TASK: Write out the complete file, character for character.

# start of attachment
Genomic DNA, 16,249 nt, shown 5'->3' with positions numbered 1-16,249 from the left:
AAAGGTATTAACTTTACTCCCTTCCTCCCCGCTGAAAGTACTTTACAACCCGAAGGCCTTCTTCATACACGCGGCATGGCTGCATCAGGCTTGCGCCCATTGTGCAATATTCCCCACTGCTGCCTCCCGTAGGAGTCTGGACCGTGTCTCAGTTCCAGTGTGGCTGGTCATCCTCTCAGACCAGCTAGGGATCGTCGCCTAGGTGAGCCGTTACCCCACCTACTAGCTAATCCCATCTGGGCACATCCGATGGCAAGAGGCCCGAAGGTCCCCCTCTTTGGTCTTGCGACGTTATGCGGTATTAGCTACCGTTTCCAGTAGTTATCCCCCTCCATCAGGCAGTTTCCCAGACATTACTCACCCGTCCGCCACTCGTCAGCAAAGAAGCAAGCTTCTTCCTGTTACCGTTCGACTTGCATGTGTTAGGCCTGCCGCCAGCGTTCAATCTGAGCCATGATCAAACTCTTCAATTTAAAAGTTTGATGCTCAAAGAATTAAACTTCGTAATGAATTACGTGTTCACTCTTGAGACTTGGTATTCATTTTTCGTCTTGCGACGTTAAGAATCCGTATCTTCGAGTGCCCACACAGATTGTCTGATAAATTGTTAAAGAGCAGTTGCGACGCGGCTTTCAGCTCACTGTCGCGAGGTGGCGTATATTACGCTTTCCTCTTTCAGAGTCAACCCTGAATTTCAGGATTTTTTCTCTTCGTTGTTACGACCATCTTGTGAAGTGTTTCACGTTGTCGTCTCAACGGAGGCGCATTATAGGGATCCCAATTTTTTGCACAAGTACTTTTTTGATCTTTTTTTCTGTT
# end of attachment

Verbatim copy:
Genomic DNA, 16,249 nt, shown 5'->3' with positions numbered 1-16,249 from the left:
AAAGGTATTAACTTTACTCCCTTCCTCCCCGCTGAAAGTACTTTACAACCCGAAGGCCTTCTTCATACACGCGGCATGGCTGCATCAGGCTTGCGCCCATTGTGCAATATTCCCCACTGCTGCCTCCCGTAGGAGTCTGGACCGTGTCTCAGTTCCAGTGTGGCTGGTCATCCTCTCAGACCAGCTAGGGATCGTCGCCTAGGTGAGCCGTTACCCCACCTACTAGCTAATCCCATCTGGGCACATCCGATGGCAAGAGGCCCGAAGGTCCCCCTCTTTGGTCTTGCGACGTTATGCGGTATTAGCTACCGTTTCCAGTAGTTATCCCCCTCCATCAGGCAGTTTCCCAGACATTACTCACCCGTCCGCCACTCGTCAGCAAAGAAGCAAGCTTCTTCCTGTTACCGTTCGACTTGCATGTGTTAGGCCTGCCGCCAGCGTTCAATCTGAGCCATGATCAAACTCTTCAATTTAAAAGTTTGATGCTCAAAGAATTAAACTTCGTAATGAATTACGTGTTCACTCTTGAGACTTGGTATTCATTTTTCGTCTTGCGACGTTAAGAATCCGTATCTTCGAGTGCCCACACAGATTGTCTGATAAATTGTTAAAGAGCAGTTGCGACGCGGCTTTCAGCTCACTGTCGCGAGGTGGCGTATATTACGCTTTCCTCTTTCAGAGTCAACCCTGAATTTCAGGATTTTTTCTCTTCGTTGTTACGACCATCTTGTGAAGTGTTTCACGTTGTCGTCTCAACGGAGGCGCATTATAGGGATCCCAATTTTTTGCACAAGTACTTTTTTGATCTTTTTTTCTGTT